After two weeks of my going over to her place to feed and water her cats (I think she's got a total of 5 or 6, a couple of adults and several kittens, I'm not sure the total number) some of them are getting over their shyness and sneak out to watch as I put out fresh food, clean the cat litter box, etc.
The two here are coming out into the hallway after I turned out the lights and was preparing to leave.
This is photograph number two of my #SevenTwoProject and completes the first week's obligatory pictures.
As this first day of 2020 begins it finds me quietly working in my home office. January's paper planner pages have replaced December's in the binder, and a record of my daily activities has begun.
The posting of this snapshot starts a new project. (You all know I love my projects, right?) As I turn 72 y/o this month, we'll call this my Seven – Two project. Each week of this year (a block of seven days) I'll try to post two pictures to Roscoe's Journal and I may occasionally share them elsewhere. These will be snapshots taken by me, or pictures taken of me, or something I dredge up from one of my archives scattered hither and yon. We'll see what I come up with. It could be fun.
Hope you all have a happy 2020, and may you enjoy your projects, too.
... and less than a week to go until New Years Day. This seems like an appropriate time to share a few thoughts about the year soon to end and the one about to start.
Health-wise I have my sixth primary care doctor in the six years I've been enrolled in the US medicare system. I have not been displeased with any of my previous doctors, nor have they been displeased with me. The changes mostly came from insurance company and medical group realignments. For a 71 year old man I'm in acceptably good health, and I'm thankful for that. Routine lab work done every six moths or so with the followup doctor appointments allow me to keep a close enough watch on my physical condition.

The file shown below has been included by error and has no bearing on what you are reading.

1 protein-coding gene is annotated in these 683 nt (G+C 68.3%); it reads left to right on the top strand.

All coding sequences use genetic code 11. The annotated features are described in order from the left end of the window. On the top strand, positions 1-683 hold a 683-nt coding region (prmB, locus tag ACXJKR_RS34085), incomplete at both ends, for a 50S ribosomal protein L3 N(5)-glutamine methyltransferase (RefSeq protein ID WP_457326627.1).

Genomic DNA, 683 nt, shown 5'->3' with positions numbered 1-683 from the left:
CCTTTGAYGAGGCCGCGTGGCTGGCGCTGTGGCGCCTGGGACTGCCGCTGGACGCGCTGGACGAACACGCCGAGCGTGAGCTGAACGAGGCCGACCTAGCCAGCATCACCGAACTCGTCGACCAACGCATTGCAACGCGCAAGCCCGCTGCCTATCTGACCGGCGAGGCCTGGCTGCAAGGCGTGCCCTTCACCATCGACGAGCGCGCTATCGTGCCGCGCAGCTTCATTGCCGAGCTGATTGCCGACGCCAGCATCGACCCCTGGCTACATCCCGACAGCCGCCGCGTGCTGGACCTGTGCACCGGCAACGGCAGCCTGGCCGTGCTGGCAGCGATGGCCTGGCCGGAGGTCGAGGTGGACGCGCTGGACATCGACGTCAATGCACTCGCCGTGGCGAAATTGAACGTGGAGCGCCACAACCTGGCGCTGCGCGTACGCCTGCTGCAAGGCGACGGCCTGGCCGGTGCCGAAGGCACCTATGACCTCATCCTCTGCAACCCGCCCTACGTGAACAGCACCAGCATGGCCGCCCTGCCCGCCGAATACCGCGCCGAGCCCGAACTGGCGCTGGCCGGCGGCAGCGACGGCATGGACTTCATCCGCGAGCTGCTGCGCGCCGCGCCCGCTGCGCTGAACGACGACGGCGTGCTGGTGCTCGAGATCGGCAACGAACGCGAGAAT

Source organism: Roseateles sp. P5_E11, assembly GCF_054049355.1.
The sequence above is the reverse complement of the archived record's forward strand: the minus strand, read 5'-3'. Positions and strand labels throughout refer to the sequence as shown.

A new eye doctor this past summer gave me the most thorough eye exam I've ever had, and gave me a diagnosis I've never had: compound cataracts in both eyes. They're not quite bad enough to require surgery that my insurance will pay for, but they're headed in that direction. The best corrective lenses I can be prescribed only give me 20/40 vision. When I can no longer be corrected to better than 20/50 I'll qualify for eye surgery. The doctor expects degeneration to that point will be very gradual. But it's still something we'll need to monitor on a yearly basis. The doctor chuckled when he said, “You know, you'll never have 18-year-old eyes again.”
Hopefully 2020 will see a major change in my living situation. S and I are planning a summer vacation to the Philippines which may well be extended to a permanent move. Getting the logistics worked out for that is challenging. Complicating this is the very recent news that the Philippines may be changing the visa requirements for US citizens entering their country. It still isn't clear if, what, and when those changes will be made, but I'm following that news very closely.
All things considered I feel good about my 2019 and I'm looking forward to my 2020 with joyful expectation.
09:30 on Christmas morning finds things quiet in the house.
My main chores of the day are already accomplished. I've done my cat-sitting duty for the next door neighbor while she's on vacation (made sure water and cat food are set out, cleaned the cat litter). And I've loaded Sylvia's PM pill boxes for another week.
This afternoon I'll be taking Sylvia out to see a movie. Hope we enjoy Jumanji: The Next Level as much as we did Jumanji: Welcome to the Jungle when we saw it at the theater. I suspect we will. Lots of light-hearted laughter, good for the soul.
Waking early, I texted the next door neighbor lady to wish her a happy vacation and to verify the cat sitting I'll be doing for her while she's gone. She has a number of inside cats (4 or 5? I'm not sure) and I'll be checking on them every 2 days or so, cleaning the litter box, and putting out fresh food and water. She'll be gone a little over two weeks, so no big deal.
I took S out to brunch at one of our favorite restaurants and have just sent her out to get her nails done for Christmas. That's always a big deal for her, getting the nails done. Seems rather silly to me, and needlessly expensive, but it makes her happy. So...
And I spent nearly an hour out in the front yard with the leaf blower. Every week the city empties my big organics bin and I'm thinking it may take a month or so for them to haul away those leaves. Then I'll start on the back yard leaves. And then it will be time to start mowing the grass on a regular basis. Yardwork. Boo!
Now I'm relaxing in front of the TV, watching my woeful Dallas Cowboys trying to lose another football game.